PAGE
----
Can Anthony Davis Just Do That, Like, Every Game?

You never know when you’ll be treated to a fully armed and operational Anthony Davis. Sometimes this man takes the court and is Godzilla And-One, and sometimes his knee has the stomach flu. You never know which Davis you’re going to get. Unfortunately for the increasingly adorable Indiana Pacers, the Lakers got Peak Davis on a night when his team, and the NBA’s marketing department, needed him the most.

If you’re just joining us from Football Land (raises hand), last night was the first-ever NBA Cup final, the deciding game of a new In-Season Tournament that, the broadcast booth assured me, was a huge hit not only with players and fans, but also people who wanted to tune into the Kevin Hart alt-cast on ESPN2 (does not raise hand this time). The Pacers and the Lakers met in Las Vegas, on a court whose design served as a final boss for my eyesight. All the stars (Mark Davis) were in attendance. At stake was a cool new trophy, a $500,000 bonus per winning player, and gold medals just to round out the “office Christmas gift exchange” mood of this whole affair.

[Mike Breen voice] But don’t tell the players this game was merely an exhibition. While the first three quarters of this game were nearly as unsightly as the Superman bedspread of a court that it was played on, the NBA Cup final finally took on a playoff sheen in the fourth quarter.

Right up until then, this had been a hump game for the Pacers: one of those nights where one team remains behind by an easily surmountable margin all the way through, but can’t ever manage to take the lead. When Indiana pulled to within three early in the fourth, it seemed like they might finally get over that hump. They had stayed tight with the Lakers by getting to the foul line over and over again, much to the chagrin of analysts Doc Rivers and Doris Burke. Now, I thought, Indiana might start making actual baskets, and maybe even win the game. I’ve learned, or just decided, to be skeptical of the late-stage Bron Lakers, and wanted to believe that a frisky young team like the Pacers could steal a game simply by being more motivated and annoying.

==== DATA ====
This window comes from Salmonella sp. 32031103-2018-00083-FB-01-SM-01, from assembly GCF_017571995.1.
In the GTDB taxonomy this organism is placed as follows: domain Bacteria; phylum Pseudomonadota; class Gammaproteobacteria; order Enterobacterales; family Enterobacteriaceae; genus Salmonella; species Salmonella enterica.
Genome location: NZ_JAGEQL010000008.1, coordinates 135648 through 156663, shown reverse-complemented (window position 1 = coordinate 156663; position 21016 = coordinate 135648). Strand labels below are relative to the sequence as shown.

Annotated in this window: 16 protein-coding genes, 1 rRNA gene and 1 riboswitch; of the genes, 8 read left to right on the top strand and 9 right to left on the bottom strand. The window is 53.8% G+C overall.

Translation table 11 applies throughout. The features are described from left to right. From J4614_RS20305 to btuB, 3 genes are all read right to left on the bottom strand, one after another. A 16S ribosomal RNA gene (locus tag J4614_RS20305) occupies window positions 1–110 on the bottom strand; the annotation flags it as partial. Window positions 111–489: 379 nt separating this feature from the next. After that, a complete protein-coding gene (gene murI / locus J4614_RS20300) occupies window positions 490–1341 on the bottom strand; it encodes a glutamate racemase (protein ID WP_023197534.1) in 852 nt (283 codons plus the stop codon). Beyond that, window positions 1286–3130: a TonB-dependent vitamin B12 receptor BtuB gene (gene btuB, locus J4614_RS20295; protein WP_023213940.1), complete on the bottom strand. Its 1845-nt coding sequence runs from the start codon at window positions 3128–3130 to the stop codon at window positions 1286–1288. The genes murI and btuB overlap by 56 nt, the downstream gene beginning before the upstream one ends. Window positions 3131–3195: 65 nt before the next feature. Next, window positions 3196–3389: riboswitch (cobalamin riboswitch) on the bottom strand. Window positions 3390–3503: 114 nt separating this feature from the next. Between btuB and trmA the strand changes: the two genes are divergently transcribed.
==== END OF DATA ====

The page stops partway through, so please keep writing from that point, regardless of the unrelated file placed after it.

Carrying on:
But it turned out that Davis, even while hampered by a moody groin muscle, still had a good amount of his 2020 vintage within him.

This was a game where made threes were the stuff of rumor, and the Lakers did their damage almost exclusively from inside the paint. LeBron James, seeking his elusive 5.25th championship ring, spent this tournament seemingly more invested in its legitimacy than even Adam Silver. He obeyed his thirst by engaging Bulldozer Mode and banging in 24 hard-fought points. But it was AD, looming over the court like a colossus, who wore down the Pacers so badly that every endgame basket for them felt like more work than building a fucking house. Everything just got too difficult, and a 13-0 Lakers run in the back half of the fourth that made the final score academic.

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Davis’ whopper of a stat line—41 points, 20 rebounds, five assists, four blocks—somehow fails to convey his dominance. As long as he was on the court, and it was a lonnnnnnng time (41 minutes!), Davis looked two feet taller than everyone on the Pacers. He snagged every board, redirected every Pacers set play, and even made the bulk of his free throws. He was the house, and Indiana was the rube getting off a Delta flight with a wad of hundreds and the naiveté to match. This was not a fun game to watch, by any means, but Davis was kind enough to gift it a timeless performance that made it feel Genuinely Important.

The question, as always, is how many games like this AD has left in him, and when he’ll be available to break them out. Because while last night proved that this man can still carry a team when he’s up for it, it also may have proved that the Lakers—currently sitting at fifth in a brutal Western Conference—will need him do so if they want to win the (postseason) playoff games that really count. I remain skeptical. But I saw enough out of Anthony Davis last night to make me hope that I’m dead wrong.

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